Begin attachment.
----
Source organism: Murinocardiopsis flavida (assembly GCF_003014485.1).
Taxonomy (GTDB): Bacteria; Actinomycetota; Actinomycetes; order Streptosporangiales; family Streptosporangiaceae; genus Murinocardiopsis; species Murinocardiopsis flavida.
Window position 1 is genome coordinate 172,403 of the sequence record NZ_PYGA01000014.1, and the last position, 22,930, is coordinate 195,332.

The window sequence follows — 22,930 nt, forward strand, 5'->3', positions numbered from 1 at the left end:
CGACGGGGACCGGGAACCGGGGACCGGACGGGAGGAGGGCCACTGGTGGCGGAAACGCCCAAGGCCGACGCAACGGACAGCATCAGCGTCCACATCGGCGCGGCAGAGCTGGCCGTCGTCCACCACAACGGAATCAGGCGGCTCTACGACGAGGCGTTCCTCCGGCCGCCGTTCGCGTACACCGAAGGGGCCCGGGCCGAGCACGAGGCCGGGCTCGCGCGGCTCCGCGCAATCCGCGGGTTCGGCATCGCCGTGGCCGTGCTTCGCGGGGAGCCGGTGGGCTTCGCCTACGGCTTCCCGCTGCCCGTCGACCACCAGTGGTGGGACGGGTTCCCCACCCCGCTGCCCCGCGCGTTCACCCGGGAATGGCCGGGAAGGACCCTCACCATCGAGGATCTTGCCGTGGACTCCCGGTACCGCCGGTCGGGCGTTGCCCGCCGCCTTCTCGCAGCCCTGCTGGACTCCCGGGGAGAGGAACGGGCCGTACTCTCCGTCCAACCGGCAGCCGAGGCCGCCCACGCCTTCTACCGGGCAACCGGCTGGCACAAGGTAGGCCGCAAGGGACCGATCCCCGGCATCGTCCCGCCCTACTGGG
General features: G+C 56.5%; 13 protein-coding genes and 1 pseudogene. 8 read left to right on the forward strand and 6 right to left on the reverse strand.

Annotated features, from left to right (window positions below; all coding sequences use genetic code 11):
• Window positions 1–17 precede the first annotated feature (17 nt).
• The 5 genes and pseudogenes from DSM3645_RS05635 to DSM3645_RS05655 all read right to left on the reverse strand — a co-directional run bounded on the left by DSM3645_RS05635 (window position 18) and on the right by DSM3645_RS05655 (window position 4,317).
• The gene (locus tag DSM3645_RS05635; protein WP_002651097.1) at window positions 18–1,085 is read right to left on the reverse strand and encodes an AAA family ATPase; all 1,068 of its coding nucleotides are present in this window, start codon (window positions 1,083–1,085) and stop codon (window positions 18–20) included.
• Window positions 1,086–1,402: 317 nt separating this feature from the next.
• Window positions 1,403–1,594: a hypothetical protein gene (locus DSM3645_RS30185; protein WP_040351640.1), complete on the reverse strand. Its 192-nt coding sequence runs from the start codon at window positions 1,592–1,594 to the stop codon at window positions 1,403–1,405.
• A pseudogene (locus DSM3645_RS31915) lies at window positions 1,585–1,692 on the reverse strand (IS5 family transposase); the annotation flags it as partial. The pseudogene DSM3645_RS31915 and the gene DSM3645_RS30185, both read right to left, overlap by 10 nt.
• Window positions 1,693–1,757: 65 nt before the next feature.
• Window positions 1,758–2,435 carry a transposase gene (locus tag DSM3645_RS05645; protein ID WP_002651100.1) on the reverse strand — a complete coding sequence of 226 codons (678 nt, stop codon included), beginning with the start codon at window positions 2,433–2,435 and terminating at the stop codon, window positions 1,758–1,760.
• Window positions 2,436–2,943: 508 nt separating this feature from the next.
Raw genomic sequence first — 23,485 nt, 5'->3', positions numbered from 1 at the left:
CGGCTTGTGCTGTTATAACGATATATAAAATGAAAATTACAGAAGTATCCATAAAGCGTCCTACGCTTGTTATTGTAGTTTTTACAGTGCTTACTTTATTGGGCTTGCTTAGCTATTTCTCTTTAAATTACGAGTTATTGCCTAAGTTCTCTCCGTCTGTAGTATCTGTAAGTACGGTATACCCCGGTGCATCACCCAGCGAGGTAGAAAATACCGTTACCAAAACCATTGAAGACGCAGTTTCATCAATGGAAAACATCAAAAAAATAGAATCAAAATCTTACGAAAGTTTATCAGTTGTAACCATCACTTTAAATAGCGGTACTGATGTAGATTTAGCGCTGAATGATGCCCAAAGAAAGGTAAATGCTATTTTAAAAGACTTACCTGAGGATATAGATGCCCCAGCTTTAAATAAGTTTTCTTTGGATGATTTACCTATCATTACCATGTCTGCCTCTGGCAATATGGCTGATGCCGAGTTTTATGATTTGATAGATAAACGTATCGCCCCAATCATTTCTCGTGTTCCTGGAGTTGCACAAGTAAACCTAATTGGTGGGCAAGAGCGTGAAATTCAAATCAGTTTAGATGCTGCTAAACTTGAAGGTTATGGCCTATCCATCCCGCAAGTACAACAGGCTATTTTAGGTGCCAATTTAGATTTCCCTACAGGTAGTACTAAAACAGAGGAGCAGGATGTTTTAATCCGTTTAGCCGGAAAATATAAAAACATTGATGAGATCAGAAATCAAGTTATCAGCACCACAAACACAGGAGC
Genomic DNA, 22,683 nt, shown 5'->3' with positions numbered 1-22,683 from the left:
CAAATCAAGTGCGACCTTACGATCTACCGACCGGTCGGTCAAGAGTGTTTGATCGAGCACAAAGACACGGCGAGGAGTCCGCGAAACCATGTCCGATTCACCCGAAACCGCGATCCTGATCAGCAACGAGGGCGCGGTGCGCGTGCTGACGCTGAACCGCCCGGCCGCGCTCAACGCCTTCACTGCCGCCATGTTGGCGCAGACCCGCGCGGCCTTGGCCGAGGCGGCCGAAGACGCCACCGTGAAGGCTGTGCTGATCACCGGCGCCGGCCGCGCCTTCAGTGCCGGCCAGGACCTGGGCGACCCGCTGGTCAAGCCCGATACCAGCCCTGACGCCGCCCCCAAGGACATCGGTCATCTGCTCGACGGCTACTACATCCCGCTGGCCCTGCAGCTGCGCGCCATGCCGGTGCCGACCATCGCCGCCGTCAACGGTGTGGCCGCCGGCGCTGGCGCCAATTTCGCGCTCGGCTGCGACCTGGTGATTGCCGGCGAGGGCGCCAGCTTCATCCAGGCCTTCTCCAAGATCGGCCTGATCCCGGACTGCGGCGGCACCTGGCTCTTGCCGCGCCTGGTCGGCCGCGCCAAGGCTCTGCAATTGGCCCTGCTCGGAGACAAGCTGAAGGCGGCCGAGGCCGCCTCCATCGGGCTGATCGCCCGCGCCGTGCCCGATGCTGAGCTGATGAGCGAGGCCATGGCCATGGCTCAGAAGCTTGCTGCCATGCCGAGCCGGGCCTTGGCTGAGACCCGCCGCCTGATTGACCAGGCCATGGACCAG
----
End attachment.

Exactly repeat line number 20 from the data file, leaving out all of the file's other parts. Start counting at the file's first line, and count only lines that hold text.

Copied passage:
CAAATCAAGTGCGACCTTACGATCTACCGACCGGTCGGTCAAGAGTGTTTGATCGAGCACAAAGACACGGCGAGGAGTCCGCGAAACCATGTCCGATTCACCCGAAACCGCGATCCTGATCAGCAACGAGGGCGCGGTGCGCGTGCTGACGCTGAACCGCCCGGCCGCGCTCAACGCCTTCACTGCCGCCATGTTGGCGCAGACCCGCGCGGCCTTGGCCGAGGCGGCCGAAGACGCCACCGTGAAGGCTGTGCTGATCACCGGCGCCGGCCGCGCCTTCAGTGCCGGCCAGGACCTGGGCGACCCGCTGGTCAAGCCCGATACCAGCCCTGACGCCGCCCCCAAGGACATCGGTCATCTGCTCGACGGCTACTACATCCCGCTGGCCCTGCAGCTGCGCGCCATGCCGGTGCCGACCATCGCCGCCGTCAACGGTGTGGCCGCCGGCGCTGGCGCCAATTTCGCGCTCGGCTGCGACCTGGTGATTGCCGGCGAGGGCGCCAGCTTCATCCAGGCCTTCTCCAAGATCGGCCTGATCCCGGACTGCGGCGGCACCTGGCTCTTGCCGCGCCTGGTCGGCCGCGCCAAGGCTCTGCAATTGGCCCTGCTCGGAGACAAGCTGAAGGCGGCCGAGGCCGCCTCCATCGGGCTGATCGCCCGCGCCGTGCCCGATGCTGAGCTGATGAGCGAGGCCATGGCCATGGCTCAGAAGCTTGCTGCCATGCCGAGCCGGGCCTTGGCTGAGACCCGCCGCCTGATTGACCAGGCCATGGACCAG